Sage, Biogen’s tremor drug hits goal, but 38% of people drop out 

Biotech

A phase 2 clinical trial of an essential tremor (ET) drug candidate in development at Biogen and Sage Therapeutics has met its primary endpoint. The trial linked SAGE-324 to the hoped-for improvement on an upper limb tremor score, but the side effects proved to be intolerable to some patients.

Investigators randomized 69 people with ET to receive placebo or a 60-mg oral dose of neuroactive steroid GABAA receptor positive allosteric modulators (PAMs). After 29 days, patients in the SAGE-324 cohort had experienced a 36% reduction in upper limb tremor amplitude, compared to a 21% reduction in the placebo group. The difference caused the trial to hit its primary endpoint with a p-value of 0.049. In patients with severe symptoms at baseline, upper limb tremor amplitude fell 41%.

In February, Steve Kanes, M.D., Ph.D., chief medical officer at Sage, said his team was looking for a 30% to 50% sustained reduction in tremor from baseline. Hitting that target has emboldened Sage and Biogen—which secured rights to SAGE-324 as part of the zuranolone deal—to plan further development. 

The publicly available efficacy data offer some encouragement that SAGE-324 can improve the lives of ET patients. Sage and Biogen reported a statistically significant correlation between upper limb tremor scores and activities of daily living (ADL) results at all time points. The trial was not powered to fully examine ADL, a key measure for ET patients, but SAGE-324 numerically beat placebo.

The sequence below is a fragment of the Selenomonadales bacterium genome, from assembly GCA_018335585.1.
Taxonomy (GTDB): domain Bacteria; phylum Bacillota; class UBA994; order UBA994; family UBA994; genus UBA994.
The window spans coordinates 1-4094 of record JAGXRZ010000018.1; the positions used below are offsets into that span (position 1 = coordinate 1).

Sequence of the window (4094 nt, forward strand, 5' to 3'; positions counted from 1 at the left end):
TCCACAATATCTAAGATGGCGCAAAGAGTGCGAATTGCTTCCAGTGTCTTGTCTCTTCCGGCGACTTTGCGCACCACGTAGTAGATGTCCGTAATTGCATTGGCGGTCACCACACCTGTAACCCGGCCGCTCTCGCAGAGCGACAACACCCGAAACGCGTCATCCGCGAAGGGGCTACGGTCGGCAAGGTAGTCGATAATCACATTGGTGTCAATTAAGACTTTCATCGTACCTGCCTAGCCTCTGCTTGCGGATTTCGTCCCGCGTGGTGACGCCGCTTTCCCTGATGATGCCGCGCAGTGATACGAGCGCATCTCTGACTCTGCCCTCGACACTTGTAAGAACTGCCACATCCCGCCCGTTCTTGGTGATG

Sage CEO Barry Greene picked out the ADL correlation as a plus point. “The strong correlation observed in this study between TETRAS performance scale—measuring reduction of upper limb tremor, a disabling symptom experienced by more than 90% of people suffering from essential tremor—and improvement on the ADL score provides suggestive evidence that these findings have the potential to be truly impactful for people with essential tremor,” Greene said in a statement. 

Safety and tolerability was an issue for some patients, though. Sage started patients on 60-mg doses with the option to down-titrate to 45 mg or 30 mg in the event of tolerability issues at the higher dose. Sixty-two percent of participants down-titrated. Thirty-eight percent of patients discontinued dosing altogether.

Sleepiness or drowsiness was the most common treatment-emergent adverse event, affecting 68% of patients on SAGE-324. The drug was taken in the morning. Kanes expected to see sleepiness, because it is an adverse event associated with other GABAA PAMs. 

The tolerability profile may be acceptable given the lack of innovation in ET. Drugs such as beta blockers and antiepileptics are used to treat ET, but many people have suboptimal responses to the current standard of care. Kanes has previously said the next step is a phase 2b to optimize the dose. 

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